Two Democratic lawmakers are claiming that the Federal Housing Finance Agency failed to roll out a nationwide mortgage reduction principal plan for underwater home owners even though a pilot program the agency did two years ago showed that it could significantly trim taxpayers’ costs.
Two House members — Reps. Elijah Cummins, D-Md., and John Tierney, D-Mass. — are alleging in a letter that Edward DeMarco, the acting director of the FHFA, “apparently has been withholding from Congress” documents that show the benefits of mortgage principal reduction program, MSNBC.com reports.
“Based on the documents we have obtained, it appears that the shared equity principal reduction pilot program should have been implemented years ago, and the failure to do so may have resulted in unnecessary losses to U.S. taxpayers,” Cummings and Tierney wrote in the letter.
According to reports, the FHFA, which regulates mortgage giants Fannie Mae and Freddie Mac, participated in a pilot program with Citibank in 2009 that included reducing underwater homeowners mortgage principal. The Democratic lawmakers claim the pilot program showed “principal reduction programs have enormous potential to save U.S. taxpayers significant amounts of money” and significantly decreased re-default rates among home owners who had their mortgages reduced.
The program was suspended in July 2010, as well as a similar program the FHFA was conducting with Wells Fargo. The agency said it discontinued the pilot program because the banks did not agree to expand the program.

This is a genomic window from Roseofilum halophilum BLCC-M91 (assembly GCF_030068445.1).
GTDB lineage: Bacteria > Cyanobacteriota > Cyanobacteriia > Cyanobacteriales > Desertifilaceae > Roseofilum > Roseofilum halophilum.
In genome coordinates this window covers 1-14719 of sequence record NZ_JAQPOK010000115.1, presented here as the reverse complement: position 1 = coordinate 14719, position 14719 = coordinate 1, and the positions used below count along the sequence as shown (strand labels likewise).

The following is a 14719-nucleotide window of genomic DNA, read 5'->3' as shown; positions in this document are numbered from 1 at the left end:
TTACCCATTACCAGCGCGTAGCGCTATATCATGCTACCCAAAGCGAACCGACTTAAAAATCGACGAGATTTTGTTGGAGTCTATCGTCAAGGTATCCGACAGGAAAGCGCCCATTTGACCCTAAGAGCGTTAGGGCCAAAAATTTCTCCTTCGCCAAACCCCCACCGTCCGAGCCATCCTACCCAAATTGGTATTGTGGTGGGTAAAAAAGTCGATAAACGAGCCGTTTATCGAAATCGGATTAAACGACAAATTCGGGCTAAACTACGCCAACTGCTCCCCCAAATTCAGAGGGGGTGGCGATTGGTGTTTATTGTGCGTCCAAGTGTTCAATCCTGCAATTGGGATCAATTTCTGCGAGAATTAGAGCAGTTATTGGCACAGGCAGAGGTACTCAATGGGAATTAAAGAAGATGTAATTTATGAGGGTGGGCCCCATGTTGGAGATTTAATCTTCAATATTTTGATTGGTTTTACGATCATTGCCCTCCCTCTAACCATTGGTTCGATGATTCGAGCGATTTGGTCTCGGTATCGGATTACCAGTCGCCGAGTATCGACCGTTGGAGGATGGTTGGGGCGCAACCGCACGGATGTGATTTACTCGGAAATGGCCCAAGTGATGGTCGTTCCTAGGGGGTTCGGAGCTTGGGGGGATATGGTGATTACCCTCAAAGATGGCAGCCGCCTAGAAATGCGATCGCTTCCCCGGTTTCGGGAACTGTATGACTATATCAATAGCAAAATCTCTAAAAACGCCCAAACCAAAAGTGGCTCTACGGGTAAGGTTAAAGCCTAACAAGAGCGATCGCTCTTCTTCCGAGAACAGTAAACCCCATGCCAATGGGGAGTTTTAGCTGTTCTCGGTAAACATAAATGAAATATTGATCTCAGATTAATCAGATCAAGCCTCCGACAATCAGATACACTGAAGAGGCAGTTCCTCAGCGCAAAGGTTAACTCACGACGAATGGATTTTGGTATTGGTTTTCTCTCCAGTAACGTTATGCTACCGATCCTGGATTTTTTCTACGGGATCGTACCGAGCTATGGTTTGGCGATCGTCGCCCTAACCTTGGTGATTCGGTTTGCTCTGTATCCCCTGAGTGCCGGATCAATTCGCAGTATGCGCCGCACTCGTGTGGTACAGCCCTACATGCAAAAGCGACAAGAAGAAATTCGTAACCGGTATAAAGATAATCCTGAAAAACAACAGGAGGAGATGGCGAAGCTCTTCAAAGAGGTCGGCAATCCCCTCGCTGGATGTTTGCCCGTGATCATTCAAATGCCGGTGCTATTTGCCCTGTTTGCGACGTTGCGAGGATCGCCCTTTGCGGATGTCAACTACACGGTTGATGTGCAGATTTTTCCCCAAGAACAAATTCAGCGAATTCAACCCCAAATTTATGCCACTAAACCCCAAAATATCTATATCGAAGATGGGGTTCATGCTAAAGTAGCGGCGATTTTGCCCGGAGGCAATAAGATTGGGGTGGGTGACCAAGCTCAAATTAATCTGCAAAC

In recent months, the FHFA has refused to reduce mortgage principles on underwater home owners, despite mounting pressure from government officials who claim that such a program would curtail foreclosures and the number of home owners walking away from their home. The agency has argued that such a move would be costly to taxpayers and that other relief measures would be less costly, such as loan forbearance.
The Democratic lawmakers claim that some Fannie Mae officials reportedly had estimated that based on the pilot program reducing underwater home owners’ mortgage principal would cost the agency about $1.7 million but could potentially save taxpayers more than $410 million.
“Most Americans that are underwater on their mortgage realize they’ve signed a contract — they’ve got an obligation to make that payment and in fact they are,” DeMarco has said.
DeMarco in recent weeks has agreed to review the FHFA’s opposition to mortgage principal reductions for underwater home owners with both Fannie and Freddie Mac-backed mortgages.
“The FHFA continues to work on its principal forgiveness analysis and is in discussions with the Department of the Treasury,” a spokeswoman said. “A final determination … is being deferred until we conclude these activities.”
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